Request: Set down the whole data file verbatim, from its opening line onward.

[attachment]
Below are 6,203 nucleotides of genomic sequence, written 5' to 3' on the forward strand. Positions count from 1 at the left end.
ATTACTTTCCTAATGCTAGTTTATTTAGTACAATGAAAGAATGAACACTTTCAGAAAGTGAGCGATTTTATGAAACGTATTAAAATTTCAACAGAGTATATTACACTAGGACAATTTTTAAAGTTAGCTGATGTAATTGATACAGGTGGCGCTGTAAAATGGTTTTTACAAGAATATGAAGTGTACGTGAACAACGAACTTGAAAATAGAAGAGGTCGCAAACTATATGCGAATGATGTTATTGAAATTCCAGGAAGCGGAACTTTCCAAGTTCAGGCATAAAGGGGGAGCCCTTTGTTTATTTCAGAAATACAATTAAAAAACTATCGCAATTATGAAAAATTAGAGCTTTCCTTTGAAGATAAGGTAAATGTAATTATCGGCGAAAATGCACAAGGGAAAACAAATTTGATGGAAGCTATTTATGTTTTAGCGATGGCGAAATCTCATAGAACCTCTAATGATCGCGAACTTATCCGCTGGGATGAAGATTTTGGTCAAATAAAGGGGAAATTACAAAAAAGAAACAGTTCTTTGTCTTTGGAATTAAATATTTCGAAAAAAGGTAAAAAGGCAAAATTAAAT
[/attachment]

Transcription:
Below are 6,203 nucleotides of genomic sequence, written 5' to 3' on the forward strand. Positions count from 1 at the left end.
ATTACTTTCCTAATGCTAGTTTATTTAGTACAATGAAAGAATGAACACTTTCAGAAAGTGAGCGATTTTATGAAACGTATTAAAATTTCAACAGAGTATATTACACTAGGACAATTTTTAAAGTTAGCTGATGTAATTGATACAGGTGGCGCTGTAAAATGGTTTTTACAAGAATATGAAGTGTACGTGAACAACGAACTTGAAAATAGAAGAGGTCGCAAACTATATGCGAATGATGTTATTGAAATTCCAGGAAGCGGAACTTTCCAAGTTCAGGCATAAAGGGGGAGCCCTTTGTTTATTTCAGAAATACAATTAAAAAACTATCGCAATTATGAAAAATTAGAGCTTTCCTTTGAAGATAAGGTAAATGTAATTATCGGCGAAAATGCACAAGGGAAAACAAATTTGATGGAAGCTATTTATGTTTTAGCGATGGCGAAATCTCATAGAACCTCTAATGATCGCGAACTTATCCGCTGGGATGAAGATTTTGGTCAAATAAAGGGGAAATTACAAAAAAGAAACAGTTCTTTGTCTTTGGAATTAAATATTTCGAAAAAAGGTAAAAAGGCAAAATTAAAT